• Naresh JayakumarHow to Stay Motivated on the Journey to Financial Independence
    Financial independence is a journey, rather than a destination. If you focus too much on the end goal of saving a specific amount of money, you’ll miss out on many years of living in the meantime. Naresh shares some tips to keep yourself motivated.




  • IndeedablyRidiculous
    Indeedably demonstrates yet again that personal finance, and life in general, is not simply about the money, or about choosing the most efficient path forward.



  • Cutting through ChaosHow to take a sabbatical
    “But the reason you might want to take a sabbatical will have a big impact on decisions like where, when and for how long. Like many things in life, understanding your ‘why’ is crucial.”
  • Sign up to Trading212 via this link and we both receive a free share.


Thanks for reading. Hope you’re all having a great week!

6 replies on “Wednesday Reads: Plan B”

Thanks for mentioning my recent blog post😀

Your question as to what plan b, c or d alternative career/job could we choose is interesting. There were occasions during my career when I thought about doing something else, but it always seemed to involve taking a salary cut, at least in the short or medium term, which made it unattractive. I think it’s a shame when money handcuffs us and influences our decisions like that, but I guess that happens a lot. I don’t know what I would have done as an alternative career, in hindsight, I think a draw would be something that helps others, we need to earn a salary but it must be satisfying to feel that it comes with doing something good too.

No problem, David :).

I agree, the further along a particular career path you travel, the greater the likely pay-cut if you do switch to something different. In my case, I’m willing to take a reduction in pay in the short term, in the hope that I find a career that I find more interesting and rewarding (and, hopefully, eventually pays more!). I also recognise that I’m lucky in being able to take that risk. As you say, many people end up feeling trapped. I have a friend who has been a teacher for nearly 10 years; they’ve worked their way up the ladder and now earn a pretty good wage for their age and location. They’ve been debating a career change (understandable, as teaching is not easy!) but can’t face the probable 50% pay cut they’d have to take initially.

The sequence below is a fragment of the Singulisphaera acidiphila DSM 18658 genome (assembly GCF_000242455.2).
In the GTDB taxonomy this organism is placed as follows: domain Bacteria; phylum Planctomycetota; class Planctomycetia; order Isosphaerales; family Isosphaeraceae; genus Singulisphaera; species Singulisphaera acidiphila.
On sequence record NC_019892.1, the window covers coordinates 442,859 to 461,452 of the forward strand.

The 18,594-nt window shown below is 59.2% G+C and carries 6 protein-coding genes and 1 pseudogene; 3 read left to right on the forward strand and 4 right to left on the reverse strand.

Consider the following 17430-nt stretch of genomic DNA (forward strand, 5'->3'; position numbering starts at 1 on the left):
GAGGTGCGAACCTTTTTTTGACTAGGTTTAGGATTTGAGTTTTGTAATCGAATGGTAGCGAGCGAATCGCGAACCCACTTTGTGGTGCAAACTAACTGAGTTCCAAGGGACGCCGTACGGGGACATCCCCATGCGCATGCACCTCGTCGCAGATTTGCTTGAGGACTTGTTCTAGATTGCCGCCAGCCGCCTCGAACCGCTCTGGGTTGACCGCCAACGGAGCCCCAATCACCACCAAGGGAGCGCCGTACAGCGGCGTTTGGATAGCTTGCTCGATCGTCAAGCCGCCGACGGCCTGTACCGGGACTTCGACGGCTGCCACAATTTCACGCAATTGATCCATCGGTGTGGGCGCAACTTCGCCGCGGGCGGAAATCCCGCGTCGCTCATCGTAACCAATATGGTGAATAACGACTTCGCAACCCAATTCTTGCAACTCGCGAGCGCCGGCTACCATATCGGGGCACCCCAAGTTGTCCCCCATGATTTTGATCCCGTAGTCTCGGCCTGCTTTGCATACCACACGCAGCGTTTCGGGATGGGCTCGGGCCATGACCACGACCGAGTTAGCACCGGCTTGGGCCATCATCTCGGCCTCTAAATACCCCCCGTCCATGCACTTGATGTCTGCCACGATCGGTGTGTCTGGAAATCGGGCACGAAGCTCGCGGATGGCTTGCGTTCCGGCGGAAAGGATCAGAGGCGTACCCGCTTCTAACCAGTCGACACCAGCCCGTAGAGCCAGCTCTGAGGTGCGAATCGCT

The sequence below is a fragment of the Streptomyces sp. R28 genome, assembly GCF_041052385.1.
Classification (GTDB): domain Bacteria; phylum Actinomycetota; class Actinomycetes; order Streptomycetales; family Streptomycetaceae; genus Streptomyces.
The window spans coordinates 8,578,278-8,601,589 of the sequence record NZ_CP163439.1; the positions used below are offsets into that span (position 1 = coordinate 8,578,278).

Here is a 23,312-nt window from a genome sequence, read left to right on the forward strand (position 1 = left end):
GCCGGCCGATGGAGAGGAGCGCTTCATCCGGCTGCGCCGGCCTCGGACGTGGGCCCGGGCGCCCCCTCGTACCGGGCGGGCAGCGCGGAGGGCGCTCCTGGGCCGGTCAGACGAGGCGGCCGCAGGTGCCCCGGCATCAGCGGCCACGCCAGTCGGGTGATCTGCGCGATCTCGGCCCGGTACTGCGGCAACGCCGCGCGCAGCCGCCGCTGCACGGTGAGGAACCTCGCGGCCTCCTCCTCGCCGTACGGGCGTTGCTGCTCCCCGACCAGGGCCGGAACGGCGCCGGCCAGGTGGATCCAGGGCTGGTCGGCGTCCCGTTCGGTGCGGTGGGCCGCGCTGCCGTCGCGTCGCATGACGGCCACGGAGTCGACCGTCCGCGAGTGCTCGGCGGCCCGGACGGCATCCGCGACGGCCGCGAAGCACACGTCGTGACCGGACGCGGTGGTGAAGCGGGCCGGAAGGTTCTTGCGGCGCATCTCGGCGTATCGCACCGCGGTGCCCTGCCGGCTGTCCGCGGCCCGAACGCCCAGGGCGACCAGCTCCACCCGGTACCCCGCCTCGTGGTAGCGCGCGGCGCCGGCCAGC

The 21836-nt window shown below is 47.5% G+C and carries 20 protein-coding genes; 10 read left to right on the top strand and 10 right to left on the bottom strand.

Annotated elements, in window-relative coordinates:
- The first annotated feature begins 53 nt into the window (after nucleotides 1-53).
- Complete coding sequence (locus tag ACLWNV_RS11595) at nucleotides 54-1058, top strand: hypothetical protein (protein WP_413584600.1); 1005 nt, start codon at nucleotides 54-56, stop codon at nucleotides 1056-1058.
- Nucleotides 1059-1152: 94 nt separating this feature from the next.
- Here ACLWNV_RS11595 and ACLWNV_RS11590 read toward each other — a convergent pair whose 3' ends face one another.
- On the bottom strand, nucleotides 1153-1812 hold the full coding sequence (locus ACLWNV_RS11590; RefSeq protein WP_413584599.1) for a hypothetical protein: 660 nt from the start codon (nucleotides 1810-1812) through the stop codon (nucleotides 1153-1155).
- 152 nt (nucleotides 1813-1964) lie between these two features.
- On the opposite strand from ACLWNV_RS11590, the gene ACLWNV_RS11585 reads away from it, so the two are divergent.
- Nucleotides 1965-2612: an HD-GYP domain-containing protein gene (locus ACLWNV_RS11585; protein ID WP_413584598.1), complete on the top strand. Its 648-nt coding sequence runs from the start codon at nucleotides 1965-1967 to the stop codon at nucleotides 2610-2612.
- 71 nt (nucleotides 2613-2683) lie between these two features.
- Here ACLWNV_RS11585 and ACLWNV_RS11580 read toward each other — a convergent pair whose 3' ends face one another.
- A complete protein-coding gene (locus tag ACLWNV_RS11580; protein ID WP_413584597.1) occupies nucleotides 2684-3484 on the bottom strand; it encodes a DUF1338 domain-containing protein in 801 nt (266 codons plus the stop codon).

Thanks for the mention!

Switching career’s is a topic that resonates. I’m a qualified accountant by training / experience – and really enjoy working in finance. But I have been using the sabbatical to test some new fields – like guest lecturing at the local university, client relationship training for a couple of start ups, and overseeing finance content on the website of a finance software company.

I’m not sure if any of them will stick, but you don’t know unless you try.

Hi Mr C, no problem!

That’s great that you’ve been able to test a few things out during your sabbatical. I think it’s worthwhile, even if you enjoy your job. The future is always uncertain – maybe you’ll face sudden redundancy, or maybe your new boss is just insufferable! In that case, having a broader variety of experiences to fall back on would make finding the next thing much easier.

Thanks for the mention! Switching career is challenging especially at the middle age but certainly not impossible to achieve. With 6 months of effort, I am able to change from Business role to an IT role. With determination and continual efforts, it is definitely possible to change career. But you’re right, we might that it is the perfect role but until we start doing it, we will never know if it is something we will really enjoy it and continue to stay in that role. It is good to have back up plans.

No problem! That’s great to hear that you had a successful career change. I think it’s achievable as long as you have realistic expectations and work hard to make it happen.